Image: Emanuele Bertuccelli, FlickrJeff Radebe, minister in the presidencySouth Africa and the world last week marked the first anniversary of the death of an icon, former President Nelson Mandela. In South Africa the commemoration was marked by a number of events held around the country during which citizens were encouraged to participate in wreath-laying ceremonies in honour of the man who visualised a country with equality for all.Madiba became the first democratically elected president of the country in 1994 and left South Africa and the international community with a notable legacy. His contribution to humanity and world peace is immeasurable.Madiba led from the front. He could have lived a good life as a chief in Qunu or as a practicing lawyer. Instead, he chose a different path because of his love for the country and its people. He, along with others, realised the need for societal change and he sacrificed much to make the country and the world a better place. He led the fight against apartheid and was ready to die for his belief of a free, peaceful and non-racial society.His willingness to die for the cause was reflected in a statement he delivered in court in 1962. He said: “Men of honesty, men of purpose, and men of public morality and of conscience can only have one answer. They must follow the dictates of their conscience irrespective of the consequences which might overtake them for it.”Madiba taught us many lessons. He emphasised our collective responsibility to care and provide for those in dire need, especially children. He led by example and donated part of his salary to a number of charities which helped those in need.That we are free and live in a society that is seen worldwide as a pillar of democracy and freedom is a testament to the legacy of Madiba.The one-year anniversary provides us with an opportunity to reflect on how each and every one of us can contribute in taking forward his legacy of building a caring nation based on the principles of freedom, justice and equality for all. Our communities are crying out for selfless people to stand up and make a difference. There is a Mandela inside all of us.Now is the time for us to step forward and take the lead towards building a better country. To achieve this we must become the change we want to see; we should become change leaders and inspire others to join in the push to move our country forward. It is often easy to forget that Madiba was just an ordinary man who identified what needed to be achieved and never looked back.To take his legacy forward we must be advocates of justice and peace. President Jacob Zuma last year reminded us that Mandela “stood for freedom. He fought against those who oppressed others. He wanted everyone to be free.” We cannot claim to embrace Madiba’s legacy and values when we stand on the sidelines and are comfortable in complacency when the majority of our people suffer the challenges of poverty and unemployment.We cannot say we are building the type of society he worked tirelessly to construct by being silent when our voices should be heard on behalf of the poor, vulnerable and disadvantaged.We must begin by assuming the personal discipline required to build a society rather than participating in its destruction. Do we litter? Buy stolen goods? Cheat on our taxes? Drive drunk? Bribe a government official? Or does each of us strive in our personal lives to build bridges between races, genders or nationalities? Do we work to pass our skills and knowledge to others? Are we identifying the challenges facing our communities in order to help resolve them in partnership with government, business and civil society?Madiba taught us that life is more than just an endless quest for material possessions. We must look beyond status, position and titles and begin to focus on contributing towards the greater good for society. The successes we enjoy can be channelled into an instrument that will help to move our beloved country forward.To honour his long walk to freedom we have to take forward his ideals. Just like Madiba, we must be prepared to take action, engage, forgive and more importantly ask ourselves how best we can contribute towards the greater good.Our response one year after his death and into the future will continue to shape the nation we are building. Our collective efforts will ultimately give substance to Mandela’s dream of building a united, democratic, non-racial, non-sexist and prosperous South Africa.
According to a new study there has been little to no progress in reducing racial hiring discrimination since 1989. Researchers from Northwestern University, Harvard, and the Institute for Social Research in Norway looked studies on resume and interview discrimination in the past 28 years, looking for trends in the data. And boy did they find one – little to no progress. Hard data on hiring discrimination is incredibly important because it’s too common for organizations, and even HR departments, to dismiss the issue based on the feeling that they’re working hard to reduce hiring discrimination. This sort of meta-analysis provides context for in-house or industry programs to reduce hiring discrimination, but even more importantly, it shows that hiring discrimination is systemic and endemic – it’s everywhere. On average, white applicants receive 36% more callbacks than equally qualified African Americans (95% confidence interval of 25–47% more), based on random-effects meta-analysis of data since 1989, representing a substantial degree of direct discrimination. White applicants receive on average 24% more callbacks than Latinos (95% confidence interval of 15–33% more). If you’re curious about their methodology (yes, they did account for differences in methodologies over time) or want to learn more about their results, you can find their full report here. Originally published on Workology blog. The researchers analyzed studies on resume discrimination – where resumes with randomized ethnic names are submitted – and interview discrimination – where candidates with identical credentials but different demographic backgrounds go for in person interviews – and found that what was true in 1989 is still true today: white candidates get more callbacks and get further in the hiring process. They say that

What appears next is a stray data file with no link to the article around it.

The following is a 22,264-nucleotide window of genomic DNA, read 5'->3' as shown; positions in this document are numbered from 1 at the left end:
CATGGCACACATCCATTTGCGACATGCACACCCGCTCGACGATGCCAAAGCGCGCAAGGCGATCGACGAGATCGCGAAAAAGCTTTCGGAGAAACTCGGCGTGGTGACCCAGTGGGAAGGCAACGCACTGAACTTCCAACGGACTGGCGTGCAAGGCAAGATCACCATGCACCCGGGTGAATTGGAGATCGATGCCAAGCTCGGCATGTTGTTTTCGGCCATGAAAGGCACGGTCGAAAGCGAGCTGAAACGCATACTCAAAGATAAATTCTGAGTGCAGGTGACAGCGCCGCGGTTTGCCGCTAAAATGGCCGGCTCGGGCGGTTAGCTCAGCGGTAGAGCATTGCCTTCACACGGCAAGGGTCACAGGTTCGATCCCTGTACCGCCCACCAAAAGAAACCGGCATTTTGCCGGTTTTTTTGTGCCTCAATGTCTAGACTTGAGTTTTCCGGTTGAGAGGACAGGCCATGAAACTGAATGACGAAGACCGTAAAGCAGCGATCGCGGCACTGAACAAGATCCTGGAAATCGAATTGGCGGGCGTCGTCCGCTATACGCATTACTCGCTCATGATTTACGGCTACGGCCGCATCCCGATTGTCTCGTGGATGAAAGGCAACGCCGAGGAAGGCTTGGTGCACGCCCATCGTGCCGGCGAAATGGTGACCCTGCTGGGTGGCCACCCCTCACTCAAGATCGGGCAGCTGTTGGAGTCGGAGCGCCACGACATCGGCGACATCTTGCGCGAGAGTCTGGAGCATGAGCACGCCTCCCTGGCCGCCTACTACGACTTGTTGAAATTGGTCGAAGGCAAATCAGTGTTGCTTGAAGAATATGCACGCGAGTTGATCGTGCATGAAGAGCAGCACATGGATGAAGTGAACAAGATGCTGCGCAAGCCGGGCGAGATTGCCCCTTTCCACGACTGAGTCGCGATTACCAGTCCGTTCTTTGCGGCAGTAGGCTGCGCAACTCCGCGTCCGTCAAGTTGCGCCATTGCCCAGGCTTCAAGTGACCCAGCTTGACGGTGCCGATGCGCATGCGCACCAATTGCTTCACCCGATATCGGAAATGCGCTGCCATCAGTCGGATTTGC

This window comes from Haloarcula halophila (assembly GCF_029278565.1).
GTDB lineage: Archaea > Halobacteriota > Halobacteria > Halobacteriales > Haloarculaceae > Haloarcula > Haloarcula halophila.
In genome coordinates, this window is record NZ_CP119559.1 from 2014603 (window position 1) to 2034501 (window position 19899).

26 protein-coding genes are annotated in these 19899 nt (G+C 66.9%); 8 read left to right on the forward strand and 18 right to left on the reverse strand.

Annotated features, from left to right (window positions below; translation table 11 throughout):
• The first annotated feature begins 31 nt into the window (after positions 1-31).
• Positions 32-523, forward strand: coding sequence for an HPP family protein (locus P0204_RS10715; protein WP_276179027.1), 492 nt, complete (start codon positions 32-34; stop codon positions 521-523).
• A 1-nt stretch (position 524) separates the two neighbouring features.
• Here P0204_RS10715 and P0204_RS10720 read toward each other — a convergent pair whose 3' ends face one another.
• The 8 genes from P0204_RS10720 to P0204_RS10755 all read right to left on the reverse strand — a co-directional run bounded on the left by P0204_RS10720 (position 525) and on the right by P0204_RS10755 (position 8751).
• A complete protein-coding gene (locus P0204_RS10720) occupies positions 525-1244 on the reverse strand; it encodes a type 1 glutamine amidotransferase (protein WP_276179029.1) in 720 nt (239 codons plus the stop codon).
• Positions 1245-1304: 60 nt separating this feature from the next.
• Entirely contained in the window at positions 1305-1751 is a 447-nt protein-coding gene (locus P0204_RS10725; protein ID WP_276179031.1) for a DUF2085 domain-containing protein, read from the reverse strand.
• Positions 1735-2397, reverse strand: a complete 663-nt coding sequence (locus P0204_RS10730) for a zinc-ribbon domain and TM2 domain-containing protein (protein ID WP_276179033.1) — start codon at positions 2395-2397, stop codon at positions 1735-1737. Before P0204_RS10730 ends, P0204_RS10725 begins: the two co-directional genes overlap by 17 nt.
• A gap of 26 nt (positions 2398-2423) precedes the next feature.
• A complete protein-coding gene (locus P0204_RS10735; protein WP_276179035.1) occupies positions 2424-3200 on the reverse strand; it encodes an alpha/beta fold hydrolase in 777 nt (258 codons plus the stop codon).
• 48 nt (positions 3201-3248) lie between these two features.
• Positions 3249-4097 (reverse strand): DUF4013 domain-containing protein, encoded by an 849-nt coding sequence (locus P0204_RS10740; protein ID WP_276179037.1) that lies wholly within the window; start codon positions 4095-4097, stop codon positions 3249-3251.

In his address, Minister of Education, Youth and Information, Senator the Hon. Ruel Reid, said teachers must be commended for surmounting numerous challenges to “make a success of students”. The awards were presented recently at a ceremony held at St. George’s College in Kingston. Story Highlights More than 430 students have been awarded for being top performers in their examinations, by the Jamaica Association of Principals of Secondary Schools (JAPSS). More than 430 students have been awarded for being top performers in their examinations, by the Jamaica Association of Principals of Secondary Schools (JAPSS).The Association recognises high-school students for exceptional achievements in the Caribbean Secondary Education Certificate (CSEC), and Caribbean Advanced Proficiency Examination (CAPE) as well as top-performing schools.The awards were presented recently at a ceremony held at St. George’s College in Kingston.In his address, Minister of Education, Youth and Information, Senator the Hon. Ruel Reid, said teachers must be commended for surmounting numerous challenges to “make a success of students”.He said students have done better in various examinations last year, and “much of the credit for the improvement belongs to the nation’s teachers”.Senator Reid also thanked parents and stakeholders for their commitment to the students and the education system.He noted that the awardees have done “exceptionally well” and encouraged them to remain focused and continue to “be the best”.President of the Association, David Wilson, said the students deserve praise, and urged them to use the moment for greater resolve. “You must go further from here,” Mr. Wilson, who is also the Principal of Clarendon College, implored the awardees.Student at the Westmoreland-based Manning’s School, Daycia Reid, told the gathering that their success came from hard work, the sacrifice of parents, and that the recognition will “inspire other students towards this level of achievement”.Campion College in Kingston was again awarded the top school for CSEC and CAPE.Other awards were made by Custos of Kingston, Hon. Steadman Fuller, who is also Head of Kingston Bookshop; and the main sponsor, McMillan Publishers.